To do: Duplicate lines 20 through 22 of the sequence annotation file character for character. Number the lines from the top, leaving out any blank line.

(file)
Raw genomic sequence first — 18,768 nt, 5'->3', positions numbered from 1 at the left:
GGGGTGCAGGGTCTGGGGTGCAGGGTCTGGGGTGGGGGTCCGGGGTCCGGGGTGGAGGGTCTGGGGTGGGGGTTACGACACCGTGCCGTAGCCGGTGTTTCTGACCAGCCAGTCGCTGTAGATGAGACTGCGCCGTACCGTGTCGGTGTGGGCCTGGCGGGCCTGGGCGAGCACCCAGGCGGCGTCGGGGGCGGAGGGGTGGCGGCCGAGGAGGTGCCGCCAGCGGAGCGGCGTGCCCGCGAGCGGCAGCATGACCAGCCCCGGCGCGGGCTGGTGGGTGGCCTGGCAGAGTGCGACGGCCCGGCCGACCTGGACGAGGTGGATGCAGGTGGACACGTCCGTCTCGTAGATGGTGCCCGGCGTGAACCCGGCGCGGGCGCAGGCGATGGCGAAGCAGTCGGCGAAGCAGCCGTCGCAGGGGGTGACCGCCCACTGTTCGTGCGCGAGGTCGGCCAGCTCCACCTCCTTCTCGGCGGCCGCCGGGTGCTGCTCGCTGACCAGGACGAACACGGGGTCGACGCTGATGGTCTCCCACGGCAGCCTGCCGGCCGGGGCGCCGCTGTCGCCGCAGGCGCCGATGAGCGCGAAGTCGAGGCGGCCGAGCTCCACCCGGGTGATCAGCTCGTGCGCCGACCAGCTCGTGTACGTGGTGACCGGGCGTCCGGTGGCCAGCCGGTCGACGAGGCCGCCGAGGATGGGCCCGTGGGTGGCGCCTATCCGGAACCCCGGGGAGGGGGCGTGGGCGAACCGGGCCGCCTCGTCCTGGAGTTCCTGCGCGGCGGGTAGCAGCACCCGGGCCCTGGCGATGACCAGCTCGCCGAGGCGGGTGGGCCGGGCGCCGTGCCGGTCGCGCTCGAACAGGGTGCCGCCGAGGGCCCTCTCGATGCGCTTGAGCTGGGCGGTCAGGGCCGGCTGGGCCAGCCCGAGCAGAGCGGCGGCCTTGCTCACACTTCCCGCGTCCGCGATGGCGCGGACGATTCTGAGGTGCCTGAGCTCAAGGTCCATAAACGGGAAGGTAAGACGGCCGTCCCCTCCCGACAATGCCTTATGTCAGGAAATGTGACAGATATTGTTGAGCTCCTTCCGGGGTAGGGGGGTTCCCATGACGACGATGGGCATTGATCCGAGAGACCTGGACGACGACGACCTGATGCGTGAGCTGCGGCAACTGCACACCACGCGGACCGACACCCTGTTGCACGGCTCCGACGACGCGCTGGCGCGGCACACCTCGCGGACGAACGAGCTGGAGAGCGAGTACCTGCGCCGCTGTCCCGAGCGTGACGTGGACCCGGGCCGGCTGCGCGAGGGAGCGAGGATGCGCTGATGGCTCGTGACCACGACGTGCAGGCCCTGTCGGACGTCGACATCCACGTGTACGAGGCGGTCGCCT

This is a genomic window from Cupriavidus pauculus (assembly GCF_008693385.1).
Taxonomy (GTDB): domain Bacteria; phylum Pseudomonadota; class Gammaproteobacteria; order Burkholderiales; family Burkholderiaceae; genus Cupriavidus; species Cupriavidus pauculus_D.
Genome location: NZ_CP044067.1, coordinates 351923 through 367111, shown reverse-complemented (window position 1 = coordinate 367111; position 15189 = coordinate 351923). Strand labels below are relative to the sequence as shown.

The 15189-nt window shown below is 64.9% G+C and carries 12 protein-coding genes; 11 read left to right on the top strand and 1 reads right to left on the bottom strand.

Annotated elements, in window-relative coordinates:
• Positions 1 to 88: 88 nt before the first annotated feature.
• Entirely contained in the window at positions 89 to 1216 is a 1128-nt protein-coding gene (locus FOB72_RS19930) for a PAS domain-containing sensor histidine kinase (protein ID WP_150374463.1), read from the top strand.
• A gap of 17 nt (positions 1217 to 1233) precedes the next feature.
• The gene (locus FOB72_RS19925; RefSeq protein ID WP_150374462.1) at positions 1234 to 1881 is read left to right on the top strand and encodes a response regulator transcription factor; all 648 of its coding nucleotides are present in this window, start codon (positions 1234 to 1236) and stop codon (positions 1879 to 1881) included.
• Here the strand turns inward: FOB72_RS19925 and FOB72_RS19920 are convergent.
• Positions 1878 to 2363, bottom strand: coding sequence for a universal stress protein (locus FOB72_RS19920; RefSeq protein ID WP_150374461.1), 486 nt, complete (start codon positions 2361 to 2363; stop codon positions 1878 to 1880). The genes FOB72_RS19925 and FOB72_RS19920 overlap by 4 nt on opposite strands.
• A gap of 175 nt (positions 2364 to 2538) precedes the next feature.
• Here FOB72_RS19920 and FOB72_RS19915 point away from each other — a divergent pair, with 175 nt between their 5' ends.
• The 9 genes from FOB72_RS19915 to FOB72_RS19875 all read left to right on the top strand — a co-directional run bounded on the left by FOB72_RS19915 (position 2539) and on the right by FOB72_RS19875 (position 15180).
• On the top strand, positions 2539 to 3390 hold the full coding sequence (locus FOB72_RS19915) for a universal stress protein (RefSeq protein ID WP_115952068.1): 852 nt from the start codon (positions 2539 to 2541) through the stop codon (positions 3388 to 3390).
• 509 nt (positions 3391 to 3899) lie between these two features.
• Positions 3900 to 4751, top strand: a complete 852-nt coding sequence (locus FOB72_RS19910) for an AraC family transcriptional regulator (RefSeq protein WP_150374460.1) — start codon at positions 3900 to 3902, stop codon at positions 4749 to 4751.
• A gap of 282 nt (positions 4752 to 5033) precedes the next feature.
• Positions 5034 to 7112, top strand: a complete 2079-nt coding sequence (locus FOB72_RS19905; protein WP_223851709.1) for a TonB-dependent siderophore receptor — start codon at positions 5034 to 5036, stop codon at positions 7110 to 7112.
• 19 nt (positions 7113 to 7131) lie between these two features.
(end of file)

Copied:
• A gap of 282 nt (positions 4752 to 5033) precedes the next feature.
• Positions 5034 to 7112, top strand: a complete 2079-nt coding sequence (locus FOB72_RS19905; protein WP_223851709.1) for a TonB-dependent siderophore receptor — start codon at positions 5034 to 5036, stop codon at positions 7110 to 7112.
• 19 nt (positions 7113 to 7131) lie between these two features.